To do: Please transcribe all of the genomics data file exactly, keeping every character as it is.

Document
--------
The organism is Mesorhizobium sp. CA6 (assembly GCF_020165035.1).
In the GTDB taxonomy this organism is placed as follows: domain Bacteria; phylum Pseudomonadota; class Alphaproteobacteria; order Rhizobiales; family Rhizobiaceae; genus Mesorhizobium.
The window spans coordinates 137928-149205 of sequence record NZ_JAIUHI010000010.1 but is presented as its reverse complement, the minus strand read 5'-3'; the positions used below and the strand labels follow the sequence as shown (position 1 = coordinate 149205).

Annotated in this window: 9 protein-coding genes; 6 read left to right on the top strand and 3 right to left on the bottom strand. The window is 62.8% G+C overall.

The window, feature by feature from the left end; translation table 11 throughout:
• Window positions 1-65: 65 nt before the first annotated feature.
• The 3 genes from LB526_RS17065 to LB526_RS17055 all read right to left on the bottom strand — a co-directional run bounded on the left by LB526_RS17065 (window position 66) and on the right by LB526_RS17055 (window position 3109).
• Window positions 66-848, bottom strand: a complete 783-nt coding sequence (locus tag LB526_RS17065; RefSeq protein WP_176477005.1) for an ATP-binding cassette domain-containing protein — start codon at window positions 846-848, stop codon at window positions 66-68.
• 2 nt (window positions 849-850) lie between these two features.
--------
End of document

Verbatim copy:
The organism is Mesorhizobium sp. CA6 (assembly GCF_020165035.1).
In the GTDB taxonomy this organism is placed as follows: domain Bacteria; phylum Pseudomonadota; class Alphaproteobacteria; order Rhizobiales; family Rhizobiaceae; genus Mesorhizobium.
The window spans coordinates 137928-149205 of sequence record NZ_JAIUHI010000010.1 but is presented as its reverse complement, the minus strand read 5'-3'; the positions used below and the strand labels follow the sequence as shown (position 1 = coordinate 149205).

Annotated in this window: 9 protein-coding genes; 6 read left to right on the top strand and 3 right to left on the bottom strand. The window is 62.8% G+C overall.

The window, feature by feature from the left end; translation table 11 throughout:
• Window positions 1-65: 65 nt before the first annotated feature.
• The 3 genes from LB526_RS17065 to LB526_RS17055 all read right to left on the bottom strand — a co-directional run bounded on the left by LB526_RS17065 (window position 66) and on the right by LB526_RS17055 (window position 3109).
• Window positions 66-848, bottom strand: a complete 783-nt coding sequence (locus tag LB526_RS17065; RefSeq protein WP_176477005.1) for an ATP-binding cassette domain-containing protein — start codon at window positions 846-848, stop codon at window positions 66-68.
• 2 nt (window positions 849-850) lie between these two features.